According to Dr. Lerner, the number of students who transfer out of BHSEC each year (across all grades) is “weirdly consistent – [always] 15 or 16 students” – or roughly 2.5% of the student body. Although this may sound small, it translates to quite a lot of students: oddly, both last year’s graduating class and this year’s graduating class lost 21 students between freshman and senior year. Most of the loss in student body occurs as students transition from the high school to the college program: the sophomore class of 2008-2009, for example, lost ten students during this transitory stage.

BHSEC’s transfer out rate is one of the school’s most important issues. Despite the tireless efforts of the administration and the guidance department, each new year sees the departure of a small crop of students. One of the most challenging aspects of BHSEC’s consistent transfer out rate is that there is no quick way to solve the problem. As Dr. Lerner said, “If there were an easy fix to all of this, we would have done it a long time ago.”

Perhaps obviously, the very structure of BHSEC –intellectual rigor combined with high standards of academic achievement set for young students – is a major factor in this issue. As Dr. Matthews said, “Any discussion of transfer rates has to acknowledge the experimental nature of BHSEC.” The school, he continues, is doing something remarkable by having a college within a high school: “we are attempting to square a circle.” Few high schools indeed offer a college program and that, for Dr. Lerner, is why transfers occur “here more than [at] other schools.”

It is no small coincidence, thus, that the crucial transition between sophomore and Y1 year sees the highest number of transfers. The basic fact is that in order to be accepted into the college program, students must have a 2.0 GPA (a C average) for their entire high school career. Each year, some students simply do not make that cutoff. And, as Dr. Lerner said, “if someone’s getting straight D’s or F’s at the end of 10th grade, are they ready for college classes?”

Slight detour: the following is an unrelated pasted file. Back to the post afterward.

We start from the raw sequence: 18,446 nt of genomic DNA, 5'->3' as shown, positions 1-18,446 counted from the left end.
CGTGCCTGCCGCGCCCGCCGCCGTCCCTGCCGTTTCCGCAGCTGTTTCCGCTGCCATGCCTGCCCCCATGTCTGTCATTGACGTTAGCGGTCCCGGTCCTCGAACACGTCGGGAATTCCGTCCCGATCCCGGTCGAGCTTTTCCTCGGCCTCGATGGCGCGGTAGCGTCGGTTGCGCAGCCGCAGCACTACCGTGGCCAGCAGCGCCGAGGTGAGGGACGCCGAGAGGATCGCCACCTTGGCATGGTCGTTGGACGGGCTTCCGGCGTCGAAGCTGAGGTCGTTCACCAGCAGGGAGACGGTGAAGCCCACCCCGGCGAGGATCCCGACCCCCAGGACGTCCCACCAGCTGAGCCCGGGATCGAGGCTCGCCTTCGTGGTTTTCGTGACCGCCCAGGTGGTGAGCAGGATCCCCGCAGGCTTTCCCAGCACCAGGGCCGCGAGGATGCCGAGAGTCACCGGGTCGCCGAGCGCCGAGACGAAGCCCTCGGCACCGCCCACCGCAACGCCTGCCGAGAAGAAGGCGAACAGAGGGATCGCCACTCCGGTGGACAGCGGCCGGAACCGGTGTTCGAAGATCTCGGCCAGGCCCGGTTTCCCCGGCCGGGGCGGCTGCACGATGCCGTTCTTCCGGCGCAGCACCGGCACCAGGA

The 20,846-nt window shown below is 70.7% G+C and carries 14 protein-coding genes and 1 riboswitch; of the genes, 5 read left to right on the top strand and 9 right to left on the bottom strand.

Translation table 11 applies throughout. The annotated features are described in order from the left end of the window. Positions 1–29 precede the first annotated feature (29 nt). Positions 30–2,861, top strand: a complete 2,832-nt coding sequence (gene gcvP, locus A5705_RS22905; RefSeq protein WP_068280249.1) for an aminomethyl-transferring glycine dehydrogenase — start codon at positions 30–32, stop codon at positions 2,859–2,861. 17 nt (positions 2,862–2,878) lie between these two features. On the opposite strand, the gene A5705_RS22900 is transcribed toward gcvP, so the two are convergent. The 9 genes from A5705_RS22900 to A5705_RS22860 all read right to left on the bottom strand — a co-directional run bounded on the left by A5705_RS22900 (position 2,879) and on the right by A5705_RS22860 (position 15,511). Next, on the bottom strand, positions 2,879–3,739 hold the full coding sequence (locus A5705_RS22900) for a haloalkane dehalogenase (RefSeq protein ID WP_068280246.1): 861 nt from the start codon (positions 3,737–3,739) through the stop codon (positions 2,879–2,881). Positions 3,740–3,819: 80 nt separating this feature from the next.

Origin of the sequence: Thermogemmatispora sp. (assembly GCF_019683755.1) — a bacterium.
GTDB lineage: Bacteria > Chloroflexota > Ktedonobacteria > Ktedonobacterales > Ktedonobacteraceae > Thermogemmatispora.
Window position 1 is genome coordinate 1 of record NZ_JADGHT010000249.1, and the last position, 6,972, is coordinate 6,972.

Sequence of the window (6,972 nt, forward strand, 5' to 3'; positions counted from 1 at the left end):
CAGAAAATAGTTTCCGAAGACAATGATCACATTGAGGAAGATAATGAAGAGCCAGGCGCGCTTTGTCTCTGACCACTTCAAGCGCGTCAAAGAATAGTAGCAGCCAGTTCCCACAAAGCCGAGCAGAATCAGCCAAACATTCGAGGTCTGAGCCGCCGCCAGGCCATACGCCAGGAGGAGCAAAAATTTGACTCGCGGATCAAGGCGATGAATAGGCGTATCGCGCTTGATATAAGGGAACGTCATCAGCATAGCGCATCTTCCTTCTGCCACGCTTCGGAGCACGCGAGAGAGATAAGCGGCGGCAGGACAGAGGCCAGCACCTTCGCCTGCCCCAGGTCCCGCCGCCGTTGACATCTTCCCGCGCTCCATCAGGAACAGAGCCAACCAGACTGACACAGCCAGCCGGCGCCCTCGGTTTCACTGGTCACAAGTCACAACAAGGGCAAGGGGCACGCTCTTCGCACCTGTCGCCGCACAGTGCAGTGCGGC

Yet it would be much too reductive to simply conclude that the 2.5% of the student body that leaves each year represents those not cut out for BHSEC-style work.  Students leave for diverse, and sometimes multiple, reasons. According to the administration, half of the students who leave BHSEC leave for academic reasons, and half for other reasons.

Ms. Gesoff, one of the school’s guidance counselors, said that when she meets with students considering transferring out, she advises on a slew of problems: “oftentimes it’s a lot of academic counseling, but sometimes it is more than that – [sometimes] there’s something going on socially, emotionally, psychologically, physically.” In any case, said Dr. Lerner, “it’s always a more complicated story than everyone might think.”

One student who transferred out recently (and prefers anonymity) said, “I left BHSEC because though I was trying extremely hard in all of my academic classes, at the time, it didn’t seem as if my efforts were paying off.” This is the same student who had seen BHSEC as “the perfect choice” as an 8th grader.

This speaks right to Dr. Matthews’ assertion that one of the most important factors to consider in terms of the transfer rate is that students are deciding to come to BHSEC when they are 13 years old. It can take two years, and full submersion in a school’s culture, to decide that that choice was not correct.

Still, over the years, teachers, administrators, and guidance counselors have toiled away at providing students with all the support possible to ease students’ BHSEC career. Dr. Matthews contended that teachers are “constantly bending over backwards” to help students, echoing Ms. Gesoff, who claimed that “[I’m] working my hardest to make sure that every student here is getting [all the] support [they need]….that’s my goal, and my job.” For students who are struggling, Ms. Gesoff usually holds weekly meetings, assisting them with plans for the future. She helps “empower” students to “own” their decisions (be able to transcend outside pressures to figure out what is best for them). Ultimately, the student’s needs must come first.

But the results just haven’t been as promising as some would hope for: despite the school’s efforts, Dr. Lerner said, “we haven’t made a lot of progress” in trimming the transfer rate.

For students who do end up transferring out, though, post-BHSEC life often works out quite well. A recent transfer student contended, “I don’t feel any bitterness towards BHSEC. Mainly, I’ve come to appreciate the experiences I’ve had here.” A different transfer student asserted not feeling much resentment because “I believe that there are a number of students and faculty that are actively working to improve and sustain the school.” The student, who left for a private school, added not “regret[ting] the decision I made at all, [because] I feel that where I am now is much better in terms of creativity, caliber of students, dedication to learning and collective atmosphere and morale.”

Some students who transfer out even say that they did benefit from their time at BHSEC, however brief: said one, “I learned how to think, talk and write in an analytical way that for sure, I wouldn’t have learned at any other school.”

But the issue of transfer rates still poses a problem to the school itself. What can BHESC do about the transfer out rate? Is it a matter of working harder to retain students, or does the issue start before students even step into the building as freshmen?